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Culture and conspiracy: In conversation with Fr Gerald Arbuckle

  • 09 June 2023
  Theologian and cultural anthropologist Fr Gerald A. Arbuckle, SM, was recently awarded an honorary doctorate from Australian Catholic University. At 89 years of age, Dr Arbuckle is the author of numerous critically-acclaimed works delving into a range of issues, including most recently Fundamentalism at Home and Abroad; Loneliness: Insights for Healing in a Fragmented World; Abuse and Cover-Up: Refounding the Catholic Church in Trauma; and The Pandemic and the People of God: Cultural Impacts and Pastoral Responses. He is currently working on his next project, Conspiracy Thinking: Analysis and Responses, and is the Co-Director of the Refounding and Pastoral Development Unit in Sydney.   In this interview with Eureka Street’s Michael McVeigh, Fr Gerald Arbuckle speaks about his career in cultural anthropology, and what insights the field might offer to the issues our society faces today.

Michael: Congratulations on your recent honorary doctorate from ACU. Over your career you've written and researched in a number of areas — health care, bullying, religious life, the Church, and most recently the conspiracy theories in the wake of Covid. What would you say are the things that have driven you in your work over the years?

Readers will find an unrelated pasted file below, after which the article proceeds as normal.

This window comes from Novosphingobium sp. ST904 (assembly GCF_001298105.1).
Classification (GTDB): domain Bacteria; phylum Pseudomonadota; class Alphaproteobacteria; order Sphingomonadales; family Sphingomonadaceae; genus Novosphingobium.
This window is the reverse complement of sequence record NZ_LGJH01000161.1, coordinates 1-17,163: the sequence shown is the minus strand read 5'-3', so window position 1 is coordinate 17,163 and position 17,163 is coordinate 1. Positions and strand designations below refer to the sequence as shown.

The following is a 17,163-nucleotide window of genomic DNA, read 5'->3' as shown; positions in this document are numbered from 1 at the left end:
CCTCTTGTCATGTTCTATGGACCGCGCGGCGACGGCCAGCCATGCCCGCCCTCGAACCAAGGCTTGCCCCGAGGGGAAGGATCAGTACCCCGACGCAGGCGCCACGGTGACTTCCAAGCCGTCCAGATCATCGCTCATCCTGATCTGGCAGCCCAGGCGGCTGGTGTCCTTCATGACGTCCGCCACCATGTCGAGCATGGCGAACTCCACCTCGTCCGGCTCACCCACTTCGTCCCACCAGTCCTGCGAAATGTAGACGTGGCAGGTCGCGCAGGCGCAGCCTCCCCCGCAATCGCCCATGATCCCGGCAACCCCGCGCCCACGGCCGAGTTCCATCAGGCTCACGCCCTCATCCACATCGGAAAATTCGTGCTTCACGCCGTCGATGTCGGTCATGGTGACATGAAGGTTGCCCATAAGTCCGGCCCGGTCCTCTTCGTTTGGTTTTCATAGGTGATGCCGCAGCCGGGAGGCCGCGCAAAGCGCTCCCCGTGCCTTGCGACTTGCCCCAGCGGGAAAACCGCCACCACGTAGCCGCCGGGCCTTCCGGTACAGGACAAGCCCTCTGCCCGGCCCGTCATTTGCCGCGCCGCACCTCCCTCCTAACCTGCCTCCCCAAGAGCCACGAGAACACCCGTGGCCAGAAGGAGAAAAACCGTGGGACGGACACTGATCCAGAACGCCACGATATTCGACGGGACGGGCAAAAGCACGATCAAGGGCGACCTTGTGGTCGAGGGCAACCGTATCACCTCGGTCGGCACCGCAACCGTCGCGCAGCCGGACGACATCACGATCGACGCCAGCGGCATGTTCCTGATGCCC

Fr Gerald Arbuckle: I'd say the first influence was that of my parents. My father was a Scots-Irishman, deeply concerned about social justice. And my mother was a nurse. During the Second World War in New Zealand, she volunteered to be a nurse in a village quite remote from the hospital system. When a blackout was on, she would ride a bike in the dark to people who needed help. As a little boy I asked her one day, ‘Why are you interested in this?’ She answered, ‘Oh, the Good Samaritan story. That's why I do this.’ So my background was rich in social justice and compassion.

As a seminarian in 1958, I was asked by my provincial superior to go to Cambridge. When I asked why, he said, ‘Well, we need to understand the world in which we live, and my hunch is that perhaps Cambridge could help you.’ So off I went.

I wasn't too sure what I should study, so I started with economics. Cambridge had a very good economics program at that time. Later it occurred to me that perhaps there was something else I needed in order to understand this big wide world [laughs]. So I looked up the directory and saw the word ‘culture’. And that's